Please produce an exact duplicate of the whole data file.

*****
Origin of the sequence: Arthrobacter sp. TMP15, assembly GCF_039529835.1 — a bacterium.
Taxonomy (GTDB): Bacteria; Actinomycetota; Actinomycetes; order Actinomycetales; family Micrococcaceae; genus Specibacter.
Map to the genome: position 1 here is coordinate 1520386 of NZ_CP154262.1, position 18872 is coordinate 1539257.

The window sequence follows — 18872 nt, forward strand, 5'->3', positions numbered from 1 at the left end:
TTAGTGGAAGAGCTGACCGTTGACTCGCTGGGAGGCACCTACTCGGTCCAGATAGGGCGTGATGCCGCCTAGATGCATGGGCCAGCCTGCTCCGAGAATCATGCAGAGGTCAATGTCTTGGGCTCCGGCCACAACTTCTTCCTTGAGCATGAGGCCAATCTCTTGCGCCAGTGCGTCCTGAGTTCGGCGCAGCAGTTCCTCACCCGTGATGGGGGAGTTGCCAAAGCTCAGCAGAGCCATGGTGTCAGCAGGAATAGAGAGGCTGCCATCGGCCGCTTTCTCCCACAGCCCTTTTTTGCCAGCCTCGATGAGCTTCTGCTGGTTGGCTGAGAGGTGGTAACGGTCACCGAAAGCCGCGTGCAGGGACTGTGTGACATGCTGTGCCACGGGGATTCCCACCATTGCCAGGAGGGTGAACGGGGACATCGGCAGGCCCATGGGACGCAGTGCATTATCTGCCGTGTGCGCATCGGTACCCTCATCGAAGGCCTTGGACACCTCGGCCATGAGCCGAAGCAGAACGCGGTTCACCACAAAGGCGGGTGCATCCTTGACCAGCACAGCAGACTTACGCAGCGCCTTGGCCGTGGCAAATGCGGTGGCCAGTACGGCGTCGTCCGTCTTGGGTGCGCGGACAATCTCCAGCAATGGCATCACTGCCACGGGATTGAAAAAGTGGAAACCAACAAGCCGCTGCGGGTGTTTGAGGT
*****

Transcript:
Origin of the sequence: Arthrobacter sp. TMP15, assembly GCF_039529835.1 — a bacterium.
Taxonomy (GTDB): Bacteria; Actinomycetota; Actinomycetes; order Actinomycetales; family Micrococcaceae; genus Specibacter.
Map to the genome: position 1 here is coordinate 1520386 of NZ_CP154262.1, position 18872 is coordinate 1539257.

The window sequence follows — 18872 nt, forward strand, 5'->3', positions numbered from 1 at the left end:
TTAGTGGAAGAGCTGACCGTTGACTCGCTGGGAGGCACCTACTCGGTCCAGATAGGGCGTGATGCCGCCTAGATGCATGGGCCAGCCTGCTCCGAGAATCATGCAGAGGTCAATGTCTTGGGCTCCGGCCACAACTTCTTCCTTGAGCATGAGGCCAATCTCTTGCGCCAGTGCGTCCTGAGTTCGGCGCAGCAGTTCCTCACCCGTGATGGGGGAGTTGCCAAAGCTCAGCAGAGCCATGGTGTCAGCAGGAATAGAGAGGCTGCCATCGGCCGCTTTCTCCCACAGCCCTTTTTTGCCAGCCTCGATGAGCTTCTGCTGGTTGGCTGAGAGGTGGTAACGGTCACCGAAAGCCGCGTGCAGGGACTGTGTGACATGCTGTGCCACGGGGATTCCCACCATTGCCAGGAGGGTGAACGGGGACATCGGCAGGCCCATGGGACGCAGTGCATTATCTGCCGTGTGCGCATCGGTACCCTCATCGAAGGCCTTGGACACCTCGGCCATGAGCCGAAGCAGAACGCGGTTCACCACAAAGGCGGGTGCATCCTTGACCAGCACAGCAGACTTACGCAGCGCCTTGGCCGTGGCAAATGCGGTGGCCAGTACGGCGTCGTCCGTCTTGGGTGCGCGGACAATCTCCAGCAATGGCATCACTGCCACGGGATTGAAAAAGTGGAAACCAACAAGCCGCTGCGGGTGTTTGAGGT